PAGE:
Meanwhile, I’m inching my way through The Ask and the Answer by Patrick Ness. I want to read it because I want to know what happens to Todd and Viola, and yet! I’m really scared. I feel kind of like I did when I read my first Stephen King book: terrified, fascinated, unable to read it at night in case I got nightmare.

Links! And then…

Commonplace Post (27)

Hello! Happy Saturday, everyone. Both of my parents are sick and so it’s only a matter of time before I get sick, too. Opposite-of-yay! I hate being sick, but maybe it’ll help me stay off the internet and/or read more.

Lots of nifty links this week! So here we go.

Ride out the apocalypse with tinned sammiches @ BoingBoing

I went to see The Hunger Games on Wednesday AND I’ve read the first two books and so here are a lot of Hunger Games-related things:

Yes, I love the books but they are not without problems that make me crabby:

PEETA: i love you
KATNISS: i am a teenage girl who has seen unimaginable hardships and i don’t really understand my feelings because i don’t have time to analyze them because we are in a huge fucking arena fighting for our lives so i am going to pretend to love you so people send us things so we don’t fucking die on national television
PEETA: y u so mean? :(

And then…

Commonplace Post (26)

So this week didn’t go exactly as I planned. I’m behind on my reading schedule and I haven’t posted any reviews, I got a massive tension headache on Thursday and spent most of yesterday reading The Hunger Games instead of Lord of the Changing Winds. I think next week will be better, though!

Lord of the Changing Winds is very different from what I thought it’d be like (though there ARE mages and griffins, so HA). It’s scarier! Not in a horror way, I mean, but in that way where a human character interacts with non-human characters and the non-human characters are VERY non-human and that’s scary. I never really thought about griffins before this book, but now I think they might haunt my dreams (nightmares?) a lot more than they did before.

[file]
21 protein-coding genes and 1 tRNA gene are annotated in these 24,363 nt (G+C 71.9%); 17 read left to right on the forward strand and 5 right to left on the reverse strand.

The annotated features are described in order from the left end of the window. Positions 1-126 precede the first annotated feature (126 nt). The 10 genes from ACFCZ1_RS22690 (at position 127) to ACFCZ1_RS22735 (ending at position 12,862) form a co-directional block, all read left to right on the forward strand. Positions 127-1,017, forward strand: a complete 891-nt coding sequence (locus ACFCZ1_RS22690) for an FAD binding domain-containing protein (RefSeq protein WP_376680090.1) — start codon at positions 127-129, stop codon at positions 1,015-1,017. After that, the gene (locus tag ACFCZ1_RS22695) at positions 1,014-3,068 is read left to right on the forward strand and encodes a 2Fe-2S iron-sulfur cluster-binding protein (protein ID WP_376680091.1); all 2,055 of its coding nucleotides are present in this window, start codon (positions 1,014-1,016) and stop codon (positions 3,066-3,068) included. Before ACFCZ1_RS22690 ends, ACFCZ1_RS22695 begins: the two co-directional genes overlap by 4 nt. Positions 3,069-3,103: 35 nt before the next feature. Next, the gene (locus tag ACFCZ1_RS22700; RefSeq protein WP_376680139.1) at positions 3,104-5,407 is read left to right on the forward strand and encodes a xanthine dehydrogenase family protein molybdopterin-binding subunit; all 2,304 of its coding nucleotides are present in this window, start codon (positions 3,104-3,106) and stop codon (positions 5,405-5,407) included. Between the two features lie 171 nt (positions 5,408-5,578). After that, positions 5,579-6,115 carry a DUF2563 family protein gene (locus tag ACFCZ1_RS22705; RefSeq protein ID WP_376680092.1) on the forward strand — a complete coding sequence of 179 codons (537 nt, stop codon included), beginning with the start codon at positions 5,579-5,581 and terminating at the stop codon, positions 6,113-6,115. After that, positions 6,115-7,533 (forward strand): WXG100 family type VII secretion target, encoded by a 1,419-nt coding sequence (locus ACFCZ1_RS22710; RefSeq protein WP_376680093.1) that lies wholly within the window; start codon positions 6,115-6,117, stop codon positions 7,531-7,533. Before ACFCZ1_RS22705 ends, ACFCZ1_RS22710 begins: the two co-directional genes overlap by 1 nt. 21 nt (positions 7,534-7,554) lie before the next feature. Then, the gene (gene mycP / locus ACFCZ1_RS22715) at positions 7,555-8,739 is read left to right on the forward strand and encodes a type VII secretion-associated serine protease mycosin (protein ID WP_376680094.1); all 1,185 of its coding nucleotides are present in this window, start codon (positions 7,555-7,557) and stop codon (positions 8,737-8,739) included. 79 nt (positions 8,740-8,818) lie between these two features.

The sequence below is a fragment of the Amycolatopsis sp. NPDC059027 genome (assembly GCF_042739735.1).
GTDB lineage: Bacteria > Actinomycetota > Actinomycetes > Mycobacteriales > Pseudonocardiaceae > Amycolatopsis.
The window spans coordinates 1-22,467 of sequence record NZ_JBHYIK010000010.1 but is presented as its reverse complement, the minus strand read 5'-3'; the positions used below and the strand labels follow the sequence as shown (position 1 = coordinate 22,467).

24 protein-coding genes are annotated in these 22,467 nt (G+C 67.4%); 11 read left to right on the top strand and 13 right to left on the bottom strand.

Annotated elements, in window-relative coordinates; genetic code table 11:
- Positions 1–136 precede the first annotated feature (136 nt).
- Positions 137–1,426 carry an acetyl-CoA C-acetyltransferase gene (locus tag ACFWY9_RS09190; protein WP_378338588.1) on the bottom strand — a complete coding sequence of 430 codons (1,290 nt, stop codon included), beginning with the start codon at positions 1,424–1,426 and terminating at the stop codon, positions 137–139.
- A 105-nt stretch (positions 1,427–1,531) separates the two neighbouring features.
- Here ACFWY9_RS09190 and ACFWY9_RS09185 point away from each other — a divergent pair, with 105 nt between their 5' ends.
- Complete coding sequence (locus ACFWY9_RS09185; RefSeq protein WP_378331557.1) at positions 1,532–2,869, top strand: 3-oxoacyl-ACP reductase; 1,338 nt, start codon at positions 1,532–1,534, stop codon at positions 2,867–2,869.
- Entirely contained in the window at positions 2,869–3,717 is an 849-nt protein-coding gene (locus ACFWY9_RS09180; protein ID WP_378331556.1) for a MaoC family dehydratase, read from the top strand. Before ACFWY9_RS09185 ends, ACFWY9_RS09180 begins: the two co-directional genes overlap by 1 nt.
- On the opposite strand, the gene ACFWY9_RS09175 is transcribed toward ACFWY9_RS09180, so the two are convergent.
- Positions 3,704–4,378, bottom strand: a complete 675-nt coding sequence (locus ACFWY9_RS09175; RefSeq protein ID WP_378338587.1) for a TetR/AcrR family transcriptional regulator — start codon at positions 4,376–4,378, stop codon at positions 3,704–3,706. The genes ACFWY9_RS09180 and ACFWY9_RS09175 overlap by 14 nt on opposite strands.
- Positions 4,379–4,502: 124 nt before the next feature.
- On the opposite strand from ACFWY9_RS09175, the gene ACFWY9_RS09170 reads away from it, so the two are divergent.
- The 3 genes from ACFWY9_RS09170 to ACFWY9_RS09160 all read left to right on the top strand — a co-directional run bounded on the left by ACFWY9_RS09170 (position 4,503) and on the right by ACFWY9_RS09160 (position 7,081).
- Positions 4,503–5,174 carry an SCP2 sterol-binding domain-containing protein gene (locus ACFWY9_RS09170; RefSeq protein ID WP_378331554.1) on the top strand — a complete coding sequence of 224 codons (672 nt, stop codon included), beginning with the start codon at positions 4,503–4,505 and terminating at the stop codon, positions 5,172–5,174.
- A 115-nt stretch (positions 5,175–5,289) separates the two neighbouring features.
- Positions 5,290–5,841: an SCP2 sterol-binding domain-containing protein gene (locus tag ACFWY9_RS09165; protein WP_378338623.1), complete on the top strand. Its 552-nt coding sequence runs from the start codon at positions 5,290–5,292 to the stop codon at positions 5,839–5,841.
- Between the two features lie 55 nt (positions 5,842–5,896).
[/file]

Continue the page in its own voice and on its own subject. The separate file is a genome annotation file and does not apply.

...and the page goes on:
Links and stuff! And then…

Commonplace Post (25)

Hello! How’s your Saturday going so far? It’s raining over here in SoCal, and apparently the mountain-y areas are getting snow! That’s kind of exciting.

I’ve decided to spend today reading Burn Mark by Laura Powell, which I got from the publishers via NetGalley (thanks!). It’s not coming out in the US until June, but it’ll be published a month earlier in the UK which is neat. Burn Mark is a YA alt. history/fantasy (possibly with romance?) book set in modern England starring two kids named Cleo and Lucas. Cleo and Lucas? Are witches. And witches? Are hunted by inquisitors and, if caught doing something bad, are burnt via pyre.

So far it’s really intense– there’s at least two fairly graphic descriptions of witches being burnt, for instance– and I’m thinking that later on there’ll be a lot of thriller-y chase scenes and stuff. What I like most about it so far, though, is the writing. Example: the guy who I assume will be the main baddie (or one of them, anyway) has only been in the book for, like, five pages total, and he’s already got a buttload of depth and interesting-ness to him. Yay!

Anyway: here are this week’s links.

Let’s call this a mission statement:

So the thing is, I hate the phrase strong female character. I made a brief post about it at one point, and that expressed a number of my issues with the phrasing, but did not discuss my crucial issue with the concept. Because the thing is, strong female character implies, by default, that there is such a thing as a weak female character, and while there are certainly weakly written female characters, that’s rarely what people are using the term to mean. The way the term is often used, there’s a certain amount of implication that the word character can be removed from the equation entirely, leaving the suggestion that there is such a thing as a strong female or a weak female.

And that shit? Is some bullshit. [snip]

And then…